These images are from documentary foot¬age recalling the revolution, the Civil War, and the First World War, followed by a fast¬forward of twentieth-century war history, which ends with a shock: the image that went round the world of the metro carriage blasted by a bomb in St Petersburg just two days earlier. And this, together with the entire production - beautiful voices to a wonderful orchestra - raises the question of whether a musical can actually handle such subjects without trivializing the human tragedies at their heart. Bely. Petersburg was my 'substitute' for The Young Guard, which I was unable to see, but a similar question might well have been pertinent to it. There is, of course, an additional issue, too large for a short review, which concerns the reasons for Russian directors choosing musicals for broaching difficult history.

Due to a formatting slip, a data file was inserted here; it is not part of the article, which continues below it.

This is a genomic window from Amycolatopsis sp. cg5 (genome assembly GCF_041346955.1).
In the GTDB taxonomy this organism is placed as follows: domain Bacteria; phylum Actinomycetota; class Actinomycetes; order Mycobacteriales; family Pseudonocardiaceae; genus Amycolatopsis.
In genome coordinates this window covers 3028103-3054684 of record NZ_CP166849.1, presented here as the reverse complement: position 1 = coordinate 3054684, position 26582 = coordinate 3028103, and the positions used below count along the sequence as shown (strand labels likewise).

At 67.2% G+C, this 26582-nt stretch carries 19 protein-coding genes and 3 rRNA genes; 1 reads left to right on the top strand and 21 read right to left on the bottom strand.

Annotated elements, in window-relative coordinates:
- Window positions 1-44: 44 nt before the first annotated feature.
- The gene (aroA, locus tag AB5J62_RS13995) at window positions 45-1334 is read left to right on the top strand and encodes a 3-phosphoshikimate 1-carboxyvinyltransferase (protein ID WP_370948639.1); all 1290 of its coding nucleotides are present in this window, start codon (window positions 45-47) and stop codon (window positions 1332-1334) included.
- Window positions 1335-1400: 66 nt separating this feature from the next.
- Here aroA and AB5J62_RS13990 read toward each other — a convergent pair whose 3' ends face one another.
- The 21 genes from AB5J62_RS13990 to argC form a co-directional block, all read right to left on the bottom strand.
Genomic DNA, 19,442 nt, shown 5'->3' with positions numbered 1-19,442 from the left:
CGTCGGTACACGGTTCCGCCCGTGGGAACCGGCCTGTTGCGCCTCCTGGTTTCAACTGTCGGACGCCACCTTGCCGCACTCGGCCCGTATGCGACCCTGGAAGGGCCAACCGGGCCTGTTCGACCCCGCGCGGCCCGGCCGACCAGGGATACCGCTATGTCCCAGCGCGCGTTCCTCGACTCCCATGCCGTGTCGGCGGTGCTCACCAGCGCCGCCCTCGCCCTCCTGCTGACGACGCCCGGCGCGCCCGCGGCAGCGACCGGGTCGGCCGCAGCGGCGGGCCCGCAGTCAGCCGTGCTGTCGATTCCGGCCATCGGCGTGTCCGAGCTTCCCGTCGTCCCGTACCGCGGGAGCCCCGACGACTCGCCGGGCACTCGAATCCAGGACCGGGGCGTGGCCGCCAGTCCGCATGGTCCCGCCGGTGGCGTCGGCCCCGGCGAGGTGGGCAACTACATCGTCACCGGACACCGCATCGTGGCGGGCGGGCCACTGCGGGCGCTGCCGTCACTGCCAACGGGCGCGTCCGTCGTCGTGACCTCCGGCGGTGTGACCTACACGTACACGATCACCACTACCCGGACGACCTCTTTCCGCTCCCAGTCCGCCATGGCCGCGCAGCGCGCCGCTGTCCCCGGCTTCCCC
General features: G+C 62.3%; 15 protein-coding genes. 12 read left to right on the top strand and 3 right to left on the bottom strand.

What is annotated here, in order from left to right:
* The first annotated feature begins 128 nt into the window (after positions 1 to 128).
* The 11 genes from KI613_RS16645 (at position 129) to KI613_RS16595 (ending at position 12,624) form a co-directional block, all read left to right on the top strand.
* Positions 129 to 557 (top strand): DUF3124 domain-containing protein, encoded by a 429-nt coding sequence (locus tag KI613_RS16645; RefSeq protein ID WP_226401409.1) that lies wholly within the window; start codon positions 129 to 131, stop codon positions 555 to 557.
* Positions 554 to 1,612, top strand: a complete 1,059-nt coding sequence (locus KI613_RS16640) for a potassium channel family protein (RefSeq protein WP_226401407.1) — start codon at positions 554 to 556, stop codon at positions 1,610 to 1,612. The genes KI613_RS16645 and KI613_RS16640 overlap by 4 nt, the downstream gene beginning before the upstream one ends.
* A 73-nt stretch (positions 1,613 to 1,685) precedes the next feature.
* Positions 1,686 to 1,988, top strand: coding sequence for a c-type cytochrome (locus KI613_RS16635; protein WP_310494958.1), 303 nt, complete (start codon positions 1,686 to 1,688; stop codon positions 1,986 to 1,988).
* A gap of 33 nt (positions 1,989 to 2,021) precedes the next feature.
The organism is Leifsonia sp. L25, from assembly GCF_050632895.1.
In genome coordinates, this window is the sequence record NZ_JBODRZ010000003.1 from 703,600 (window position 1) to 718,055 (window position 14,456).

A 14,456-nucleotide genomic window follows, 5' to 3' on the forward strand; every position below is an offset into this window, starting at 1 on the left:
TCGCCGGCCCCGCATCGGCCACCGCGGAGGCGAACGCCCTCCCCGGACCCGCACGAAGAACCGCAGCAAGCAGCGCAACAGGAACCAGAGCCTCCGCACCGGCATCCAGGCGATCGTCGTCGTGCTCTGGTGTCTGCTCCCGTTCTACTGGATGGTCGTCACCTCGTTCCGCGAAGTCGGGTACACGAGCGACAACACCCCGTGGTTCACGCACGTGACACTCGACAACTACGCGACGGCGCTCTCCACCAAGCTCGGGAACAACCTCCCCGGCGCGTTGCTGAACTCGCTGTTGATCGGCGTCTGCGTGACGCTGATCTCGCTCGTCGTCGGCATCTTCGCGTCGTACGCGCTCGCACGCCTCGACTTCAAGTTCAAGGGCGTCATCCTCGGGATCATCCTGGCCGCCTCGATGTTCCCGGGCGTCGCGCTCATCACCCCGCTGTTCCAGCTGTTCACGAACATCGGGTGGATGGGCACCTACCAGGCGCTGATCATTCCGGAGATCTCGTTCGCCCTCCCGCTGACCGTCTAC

Butusov's Drums in the Night belongs to the group revolving around the idea of the 'aftermath' of 1917. In his inimitable, extravagant humorous style, Butusov dresses Kragler, Brecht's returned soldier who reclaims Anna, his promised bride, in a petticoat supposed to be a wedding dress. All actions developing from this central one expose the absurd behaviour of people devoured by fear and insecurity, which breed hatred and greed. Gunshot-fire from the Spartacist uprising in Germany of 1919 - encouraged by the Russian revolution - is interspersed with an eclectic range of caba¬ret, pop, and rock, such a medley having become a Butusov signature in the last ten years. Etude-style extrapolations and variations on themes (another of his signatures) build up to a let-it-all-hang-out rock-concert conclusion (another signature) to the beat of thunderous drums. Although apparently fragmented, the production holds Brecht's text together, never losing sight of its political asides.